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Computational Statistics and Machine Learning MSc

Computational Statistics and Machine Learning MSc

Key information
DATA SOURCE : IDP Connect

Qualification type

MSc - Master of Science

Subject areas

Artificial Intelligence (Ai) Statistics

Course type

Taught

Course Summary

This MSc teaches advanced analytical and computational skills for success in a data rich world. Designed to be both mathematically rigorous and relevant, the programme covers fundamental aspects of machine learning and statistics, with potential options in information retrieval, bioinformatics, quantitative finance, artificial intelligence and machine vision.

About this degree

The programme aims to provide graduates with the foundational principles and the practical experience needed by employers in the area of machine learning and statistics. Graduates of this programme will have had the opportunity to develop their skills by tackling problems related to industrial needs or to leading-edge research.

Teaching and learning

The programme is delivered through a combination of lectures, discussions, practical sessions and project work. Student performance is assessed through unseen written examinations, coursework, practical application and the project assessment process.

Careers

There is a strong national and international demand for graduates with skills at the interface of traditional statistics and machine learning. Substantial sectors of UK industry, including leading, large companies already make extensive use of computational statistics and machine learning techniques in the course of their business activities. Globally there are a large number of very successful users of this technology, many located in the UK. Areas in which expertise in statistics and machine learning is in particular demand include: finance, banking, insurance, retail, e-commerce, pharmaceuticals, and computer security. Graduates have gone on to further study at, for example, the Universities of Cambridge, Helsinki, Chicago, as well as at UCL. The MSc is also ideal preparation for a PhD, in statistics, machine learning or a related area.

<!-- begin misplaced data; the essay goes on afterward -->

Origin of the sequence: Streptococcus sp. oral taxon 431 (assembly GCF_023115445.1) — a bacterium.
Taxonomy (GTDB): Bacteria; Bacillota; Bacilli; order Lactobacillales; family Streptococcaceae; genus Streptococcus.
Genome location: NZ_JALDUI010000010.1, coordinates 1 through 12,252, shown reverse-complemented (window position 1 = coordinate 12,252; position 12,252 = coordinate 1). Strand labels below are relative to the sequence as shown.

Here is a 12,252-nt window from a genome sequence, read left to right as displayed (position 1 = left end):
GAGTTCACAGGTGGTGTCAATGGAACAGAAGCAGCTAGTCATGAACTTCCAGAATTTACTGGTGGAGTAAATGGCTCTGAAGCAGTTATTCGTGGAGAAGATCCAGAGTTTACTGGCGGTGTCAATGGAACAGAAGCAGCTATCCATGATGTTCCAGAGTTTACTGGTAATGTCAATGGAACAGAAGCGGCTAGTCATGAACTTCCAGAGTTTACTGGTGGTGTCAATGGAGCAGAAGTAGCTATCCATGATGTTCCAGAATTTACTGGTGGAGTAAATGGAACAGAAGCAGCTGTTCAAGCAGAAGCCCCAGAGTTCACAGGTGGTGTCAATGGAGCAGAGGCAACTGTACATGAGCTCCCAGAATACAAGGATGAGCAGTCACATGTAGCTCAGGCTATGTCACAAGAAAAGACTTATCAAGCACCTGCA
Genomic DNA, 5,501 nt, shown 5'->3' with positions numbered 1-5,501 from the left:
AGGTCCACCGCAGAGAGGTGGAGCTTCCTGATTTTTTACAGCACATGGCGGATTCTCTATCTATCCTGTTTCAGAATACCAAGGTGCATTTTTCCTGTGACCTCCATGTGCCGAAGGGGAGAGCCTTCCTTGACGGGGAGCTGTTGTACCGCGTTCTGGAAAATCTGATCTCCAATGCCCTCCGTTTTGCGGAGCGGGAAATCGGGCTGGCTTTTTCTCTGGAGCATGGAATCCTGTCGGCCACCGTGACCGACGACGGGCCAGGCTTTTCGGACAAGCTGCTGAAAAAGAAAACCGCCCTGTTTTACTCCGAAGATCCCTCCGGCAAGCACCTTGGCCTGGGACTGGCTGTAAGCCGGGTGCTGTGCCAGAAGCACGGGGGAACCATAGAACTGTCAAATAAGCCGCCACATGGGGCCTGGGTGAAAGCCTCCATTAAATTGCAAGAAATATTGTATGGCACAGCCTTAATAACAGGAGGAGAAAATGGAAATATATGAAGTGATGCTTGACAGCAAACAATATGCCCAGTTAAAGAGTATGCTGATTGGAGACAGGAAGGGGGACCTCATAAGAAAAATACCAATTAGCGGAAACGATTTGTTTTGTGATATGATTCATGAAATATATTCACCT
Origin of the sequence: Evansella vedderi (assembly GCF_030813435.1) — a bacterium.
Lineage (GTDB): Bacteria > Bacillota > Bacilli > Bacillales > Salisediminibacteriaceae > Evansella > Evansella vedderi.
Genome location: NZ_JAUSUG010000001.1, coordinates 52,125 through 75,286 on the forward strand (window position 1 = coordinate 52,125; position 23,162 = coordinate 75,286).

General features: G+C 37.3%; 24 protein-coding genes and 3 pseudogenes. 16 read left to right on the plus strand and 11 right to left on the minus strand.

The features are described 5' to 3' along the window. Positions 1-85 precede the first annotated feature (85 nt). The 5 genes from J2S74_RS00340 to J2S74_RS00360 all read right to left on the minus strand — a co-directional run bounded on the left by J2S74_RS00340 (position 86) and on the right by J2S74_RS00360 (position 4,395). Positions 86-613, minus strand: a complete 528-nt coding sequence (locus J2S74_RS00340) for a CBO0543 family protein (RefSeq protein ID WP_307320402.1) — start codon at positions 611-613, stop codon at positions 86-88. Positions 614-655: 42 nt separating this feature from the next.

Employability

Scientific experiments and companies now routinely generate vast databases and machine learning and statistical methodologies are core to their analysis. There is a considerable shortfall in the number of qualified graduates in this area internationally. CSML graduates have been in high demand for PhD positions across the sciences. In London there are many companies looking to understand their customers better who have hired our CSML graduates. Similarly graduates now work in companies in, amongst others, Germany, Iceland, France and the US in large-scale data analysis. The finance sector has also hired several graduates recently.

Why study this degree at UCL?

The Centre for Computational Statistics and Machine Learning (CSML) is a major European Centre for machine learning having coordinated the PASCAL European Network of Excellence. Coupled with the internationally renowned Gatsby Computational Neuroscience and the Machine Learning Unit, and UCL Statistical Science, this MSc programme draws on world-class research and teaching talents. The centre has excellent links with world-leading companies in internet technology, finance and related information areas. The programme is designed to train students in both the practical and theoretical sides of machine learning. A significant grounding in computational statistics is also provided.

Different course options

Study mode

Full time

Duration

1 year

Start date

SEP-20

Modules

Supervised Learning (15 Credits) - Core
Statistical Modelling and Data Analysis (15 Credits) - Core
MSc Computational Statistics and Machine Learning Project - Core

Tuition fees

UK fees
Course fees for UK / EU students

For this course (per year)

£14,320

Average for all Postgrad courses (per year)

£5,202

International fees
Course fees for non-UK / EU students

For this course (per year)

£30,400

Average for all Postgrad courses (per year)

£12,227

Entry requirements

A minimum of an upper second-class UK Bachelor's degree in a highly quantitative subject such as computer science, statistics, mathematics, electrical engineering or the physical sciences, or an overseas qualification of an equivalent standard. Relevant work experience may also be taken into account. Students must be comfortable with undergraduate-level mathematics; in particular it is essential that the candidate will have knowledge of statistics at an intermediate undergraduate level. The candidate should also be proficient in linear algebra and multivariable calculus.